Star Runner

The Kumite
 •  , , ,  •   • Dir.

Reviewed by   |  Jun 1, 2015

Some of my favourite action films of all time have been “tournament movies” of one kind or another, including such classics as ‘Enter the Dragon’, ‘Bloodsport’ and to a lesser extent ‘No Retreat, No Surrender’. So, whenever a new film with a tournament theme is announced, I always put it to the top of my wish list.

In recent years, tournament movies have only ever failed to disappoint (see ‘Extreme Challenge’ as an example). I don’t know if this is because my old favourites from childhood have taken on a sentimental or “Golden Era” aura or whether it is the shallow nature of recent tournament films and their failure to flesh out anything other than a final fight scene.

In the case of this film, it was still disappointing after I expected so much, but for different reasons. In terms of characterisation and drama, ‘Star Runner’ is better than most other HK actioners of recent times. As it has no pretences of being an International Blockbuster, it feels more authentic and there is plenty of time allowed for friendships, love, honour and so forth, which are so important when trying to get your audience to connect with the protagonist.

On a personal level, it was great to see so many old favourites in the cast such as Max Mok Siu Chung  (‘Pedicab Driver’), Lau Ka Fai (’36th Chamber of Shaolin’ – and now ‘Kill Bill’), Ken Lo (‘Drunken Master 2’) and Action Director Chin Ka Lok (‘Operation Scorpio’). Unfortunately, some of these guys are underused, especially Ken Lo, as we don’t get to see him in action, while his acting abilities are a little limited.  Of them all, Max Mok Siu Chung comes across the best displaying some good range, and being a focal point of the disharmony amongst some of the other characters. I don’t want to give any of the plot away, as it’s always best to watch films afresh, but suffice to say that it’s not just about the fights.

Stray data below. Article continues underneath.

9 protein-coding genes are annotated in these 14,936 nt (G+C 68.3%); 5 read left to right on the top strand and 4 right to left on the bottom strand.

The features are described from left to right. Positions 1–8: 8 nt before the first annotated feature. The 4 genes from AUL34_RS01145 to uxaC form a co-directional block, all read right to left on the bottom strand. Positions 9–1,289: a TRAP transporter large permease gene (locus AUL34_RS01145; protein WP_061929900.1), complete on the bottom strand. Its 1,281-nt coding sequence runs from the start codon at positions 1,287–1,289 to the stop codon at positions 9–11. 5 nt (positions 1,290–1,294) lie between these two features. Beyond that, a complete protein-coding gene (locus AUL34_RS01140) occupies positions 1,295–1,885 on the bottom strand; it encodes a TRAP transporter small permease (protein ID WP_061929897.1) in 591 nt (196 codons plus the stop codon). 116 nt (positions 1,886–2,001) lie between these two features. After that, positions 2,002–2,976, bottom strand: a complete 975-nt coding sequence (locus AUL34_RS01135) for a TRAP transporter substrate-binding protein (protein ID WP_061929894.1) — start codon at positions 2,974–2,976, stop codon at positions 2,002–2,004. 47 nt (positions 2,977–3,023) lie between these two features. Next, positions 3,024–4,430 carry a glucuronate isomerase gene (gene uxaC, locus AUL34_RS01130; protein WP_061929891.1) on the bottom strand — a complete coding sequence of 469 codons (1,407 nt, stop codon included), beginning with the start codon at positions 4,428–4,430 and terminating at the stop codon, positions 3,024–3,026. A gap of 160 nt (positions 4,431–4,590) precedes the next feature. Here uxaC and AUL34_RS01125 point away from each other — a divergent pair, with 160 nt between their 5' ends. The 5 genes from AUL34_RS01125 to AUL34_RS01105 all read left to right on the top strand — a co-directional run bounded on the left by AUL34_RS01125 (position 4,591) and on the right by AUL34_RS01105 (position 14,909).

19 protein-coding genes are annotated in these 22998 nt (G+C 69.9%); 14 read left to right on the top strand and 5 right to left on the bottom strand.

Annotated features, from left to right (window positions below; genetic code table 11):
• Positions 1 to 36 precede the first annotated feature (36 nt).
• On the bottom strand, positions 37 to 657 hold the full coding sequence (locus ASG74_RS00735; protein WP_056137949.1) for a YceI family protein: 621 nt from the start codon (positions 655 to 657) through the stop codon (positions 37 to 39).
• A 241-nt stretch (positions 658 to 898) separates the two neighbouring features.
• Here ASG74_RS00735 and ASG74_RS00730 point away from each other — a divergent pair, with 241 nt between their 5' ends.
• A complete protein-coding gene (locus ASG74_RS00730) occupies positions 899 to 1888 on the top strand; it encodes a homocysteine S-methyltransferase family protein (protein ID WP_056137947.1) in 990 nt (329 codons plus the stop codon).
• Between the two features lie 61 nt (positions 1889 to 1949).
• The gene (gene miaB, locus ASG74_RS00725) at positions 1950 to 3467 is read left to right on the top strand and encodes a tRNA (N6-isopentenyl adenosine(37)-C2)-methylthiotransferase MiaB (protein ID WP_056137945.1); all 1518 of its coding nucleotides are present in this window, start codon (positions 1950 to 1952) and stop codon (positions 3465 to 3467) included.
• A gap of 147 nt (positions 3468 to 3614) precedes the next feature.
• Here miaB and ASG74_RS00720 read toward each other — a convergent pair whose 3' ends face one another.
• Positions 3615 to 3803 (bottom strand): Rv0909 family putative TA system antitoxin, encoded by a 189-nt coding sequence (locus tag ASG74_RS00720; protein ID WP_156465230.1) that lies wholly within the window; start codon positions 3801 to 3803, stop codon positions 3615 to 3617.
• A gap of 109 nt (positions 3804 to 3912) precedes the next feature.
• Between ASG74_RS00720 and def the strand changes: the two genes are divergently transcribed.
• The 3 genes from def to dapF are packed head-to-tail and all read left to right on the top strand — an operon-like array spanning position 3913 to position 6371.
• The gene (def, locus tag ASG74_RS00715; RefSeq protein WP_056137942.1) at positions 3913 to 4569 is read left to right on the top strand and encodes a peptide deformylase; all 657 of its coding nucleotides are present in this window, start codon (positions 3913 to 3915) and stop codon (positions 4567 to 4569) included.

How about those fights? Well, this for me was the most disappointing aspect of the film. With some talented athletes on show, and a top notch HK choreographer, I was expecting a lot. Unfortunately, unlike the standard of action Ka Lok recently put out in ‘No Problem 2’ this leans more towards the quick-cut close ups of more recent Hollywood efforts. Most of the fights are also glossed over as short “highlights” rather than letting us see the full action.

With its influences ranging from such classics as ‘Bloodsport’, ‘Rocky’ and any number of other tournament/underdog films, it goes without saying that there is nothing new here. Nevertheless, it’s still worth watching, but probably not an essential purchase.

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